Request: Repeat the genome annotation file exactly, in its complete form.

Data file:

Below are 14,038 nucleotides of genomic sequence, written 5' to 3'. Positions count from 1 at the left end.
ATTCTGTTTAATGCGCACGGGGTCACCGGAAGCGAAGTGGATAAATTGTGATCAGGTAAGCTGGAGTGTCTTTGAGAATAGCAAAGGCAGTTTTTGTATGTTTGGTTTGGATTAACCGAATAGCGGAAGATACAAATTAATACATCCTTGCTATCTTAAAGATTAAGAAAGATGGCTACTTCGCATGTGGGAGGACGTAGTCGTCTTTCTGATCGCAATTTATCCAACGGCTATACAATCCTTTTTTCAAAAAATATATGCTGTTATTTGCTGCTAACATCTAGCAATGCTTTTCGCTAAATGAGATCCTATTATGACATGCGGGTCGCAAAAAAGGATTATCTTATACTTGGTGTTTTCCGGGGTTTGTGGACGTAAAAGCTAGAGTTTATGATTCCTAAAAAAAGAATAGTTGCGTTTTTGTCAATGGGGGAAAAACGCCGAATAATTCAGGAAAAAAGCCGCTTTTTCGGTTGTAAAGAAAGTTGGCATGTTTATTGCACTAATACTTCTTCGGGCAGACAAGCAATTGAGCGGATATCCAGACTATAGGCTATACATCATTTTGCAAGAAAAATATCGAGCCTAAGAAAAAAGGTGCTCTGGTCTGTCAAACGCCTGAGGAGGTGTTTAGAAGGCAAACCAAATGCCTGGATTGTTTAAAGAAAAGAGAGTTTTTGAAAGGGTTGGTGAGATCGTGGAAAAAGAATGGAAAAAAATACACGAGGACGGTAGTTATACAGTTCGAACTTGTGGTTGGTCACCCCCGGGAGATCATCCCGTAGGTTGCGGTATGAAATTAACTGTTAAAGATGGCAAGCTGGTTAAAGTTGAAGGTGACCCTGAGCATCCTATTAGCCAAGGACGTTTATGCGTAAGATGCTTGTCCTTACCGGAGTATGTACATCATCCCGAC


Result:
Below are 14,038 nucleotides of genomic sequence, written 5' to 3'. Positions count from 1 at the left end.
ATTCTGTTTAATGCGCACGGGGTCACCGGAAGCGAAGTGGATAAATTGTGATCAGGTAAGCTGGAGTGTCTTTGAGAATAGCAAAGGCAGTTTTTGTATGTTTGGTTTGGATTAACCGAATAGCGGAAGATACAAATTAATACATCCTTGCTATCTTAAAGATTAAGAAAGATGGCTACTTCGCATGTGGGAGGACGTAGTCGTCTTTCTGATCGCAATTTATCCAACGGCTATACAATCCTTTTTTCAAAAAATATATGCTGTTATTTGCTGCTAACATCTAGCAATGCTTTTCGCTAAATGAGATCCTATTATGACATGCGGGTCGCAAAAAAGGATTATCTTATACTTGGTGTTTTCCGGGGTTTGTGGACGTAAAAGCTAGAGTTTATGATTCCTAAAAAAAGAATAGTTGCGTTTTTGTCAATGGGGGAAAAACGCCGAATAATTCAGGAAAAAAGCCGCTTTTTCGGTTGTAAAGAAAGTTGGCATGTTTATTGCACTAATACTTCTTCGGGCAGACAAGCAATTGAGCGGATATCCAGACTATAGGCTATACATCATTTTGCAAGAAAAATATCGAGCCTAAGAAAAAAGGTGCTCTGGTCTGTCAAACGCCTGAGGAGGTGTTTAGAAGGCAAACCAAATGCCTGGATTGTTTAAAGAAAAGAGAGTTTTTGAAAGGGTTGGTGAGATCGTGGAAAAAGAATGGAAAAAAATACACGAGGACGGTAGTTATACAGTTCGAACTTGTGGTTGGTCACCCCCGGGAGATCATCCCGTAGGTTGCGGTATGAAATTAACTGTTAAAGATGGCAAGCTGGTTAAAGTTGAAGGTGACCCTGAGCATCCTATTAGCCAAGGACGTTTATGCGTAAGATGCTTGTCCTTACCGGAGTATGTACATCATCCCGAC